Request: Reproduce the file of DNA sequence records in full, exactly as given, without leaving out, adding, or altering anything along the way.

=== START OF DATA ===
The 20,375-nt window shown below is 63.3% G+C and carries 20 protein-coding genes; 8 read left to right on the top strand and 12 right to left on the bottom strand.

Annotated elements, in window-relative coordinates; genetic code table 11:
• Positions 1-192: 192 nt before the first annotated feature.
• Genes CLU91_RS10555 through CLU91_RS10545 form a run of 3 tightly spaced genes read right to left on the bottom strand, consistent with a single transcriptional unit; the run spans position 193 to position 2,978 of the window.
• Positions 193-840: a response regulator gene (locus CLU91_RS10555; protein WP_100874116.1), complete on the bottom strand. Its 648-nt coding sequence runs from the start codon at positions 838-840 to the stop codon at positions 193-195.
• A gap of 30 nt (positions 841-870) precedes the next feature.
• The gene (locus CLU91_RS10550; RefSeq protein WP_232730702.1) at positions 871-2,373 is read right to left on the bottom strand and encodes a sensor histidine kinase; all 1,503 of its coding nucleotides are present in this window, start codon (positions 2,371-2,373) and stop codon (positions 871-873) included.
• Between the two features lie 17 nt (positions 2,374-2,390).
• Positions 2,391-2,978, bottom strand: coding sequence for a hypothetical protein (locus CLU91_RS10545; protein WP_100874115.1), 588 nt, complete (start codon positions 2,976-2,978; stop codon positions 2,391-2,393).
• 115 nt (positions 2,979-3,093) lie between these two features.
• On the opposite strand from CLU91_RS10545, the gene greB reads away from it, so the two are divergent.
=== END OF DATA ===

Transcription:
The 20,375-nt window shown below is 63.3% G+C and carries 20 protein-coding genes; 8 read left to right on the top strand and 12 right to left on the bottom strand.

Annotated elements, in window-relative coordinates; genetic code table 11:
• Positions 1-192: 192 nt before the first annotated feature.
• Genes CLU91_RS10555 through CLU91_RS10545 form a run of 3 tightly spaced genes read right to left on the bottom strand, consistent with a single transcriptional unit; the run spans position 193 to position 2,978 of the window.
• Positions 193-840: a response regulator gene (locus CLU91_RS10555; protein WP_100874116.1), complete on the bottom strand. Its 648-nt coding sequence runs from the start codon at positions 838-840 to the stop codon at positions 193-195.
• A gap of 30 nt (positions 841-870) precedes the next feature.
• The gene (locus CLU91_RS10550; RefSeq protein WP_232730702.1) at positions 871-2,373 is read right to left on the bottom strand and encodes a sensor histidine kinase; all 1,503 of its coding nucleotides are present in this window, start codon (positions 2,371-2,373) and stop codon (positions 871-873) included.
• Between the two features lie 17 nt (positions 2,374-2,390).
• Positions 2,391-2,978, bottom strand: coding sequence for a hypothetical protein (locus CLU91_RS10545; protein WP_100874115.1), 588 nt, complete (start codon positions 2,976-2,978; stop codon positions 2,391-2,393).
• 115 nt (positions 2,979-3,093) lie between these two features.
• On the opposite strand from CLU91_RS10545, the gene greB reads away from it, so the two are divergent.